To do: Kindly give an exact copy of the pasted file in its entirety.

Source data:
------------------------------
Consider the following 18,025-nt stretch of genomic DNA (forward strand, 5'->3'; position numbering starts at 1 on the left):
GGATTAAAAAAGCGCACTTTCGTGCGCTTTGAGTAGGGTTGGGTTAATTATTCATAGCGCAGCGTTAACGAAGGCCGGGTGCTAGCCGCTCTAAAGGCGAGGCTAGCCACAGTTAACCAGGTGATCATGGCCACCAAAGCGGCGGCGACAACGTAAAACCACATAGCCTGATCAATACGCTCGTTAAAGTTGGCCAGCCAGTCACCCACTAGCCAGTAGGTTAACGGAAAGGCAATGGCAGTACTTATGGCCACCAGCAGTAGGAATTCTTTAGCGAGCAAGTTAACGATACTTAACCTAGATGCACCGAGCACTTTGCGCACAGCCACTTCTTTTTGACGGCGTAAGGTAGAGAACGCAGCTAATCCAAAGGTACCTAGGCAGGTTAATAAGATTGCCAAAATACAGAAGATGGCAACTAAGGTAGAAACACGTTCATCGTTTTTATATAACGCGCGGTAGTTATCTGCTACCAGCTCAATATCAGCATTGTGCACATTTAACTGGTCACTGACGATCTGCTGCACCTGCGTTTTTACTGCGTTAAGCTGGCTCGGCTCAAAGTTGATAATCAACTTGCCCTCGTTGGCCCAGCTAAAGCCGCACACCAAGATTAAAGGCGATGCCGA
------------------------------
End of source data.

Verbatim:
Consider the following 18,025-nt stretch of genomic DNA (forward strand, 5'->3'; position numbering starts at 1 on the left):
GGATTAAAAAAGCGCACTTTCGTGCGCTTTGAGTAGGGTTGGGTTAATTATTCATAGCGCAGCGTTAACGAAGGCCGGGTGCTAGCCGCTCTAAAGGCGAGGCTAGCCACAGTTAACCAGGTGATCATGGCCACCAAAGCGGCGGCGACAACGTAAAACCACATAGCCTGATCAATACGCTCGTTAAAGTTGGCCAGCCAGTCACCCACTAGCCAGTAGGTTAACGGAAAGGCAATGGCAGTACTTATGGCCACCAGCAGTAGGAATTCTTTAGCGAGCAAGTTAACGATACTTAACCTAGATGCACCGAGCACTTTGCGCACAGCCACTTCTTTTTGACGGCGTAAGGTAGAGAACGCAGCTAATCCAAAGGTACCTAGGCAGGTTAATAAGATTGCCAAAATACAGAAGATGGCAACTAAGGTAGAAACACGTTCATCGTTTTTATATAACGCGCGGTAGTTATCTGCTACCAGCTCAATATCAGCATTGTGCACATTTAACTGGTCACTGACGATCTGCTGCACCTGCGTTTTTACTGCGTTAAGCTGGCTCGGCTCAAAGTTGATAATCAACTTGCCCTCGTTGGCCCAGCTAAAGCCGCACACCAAGATTAAAGGCGATGCCGA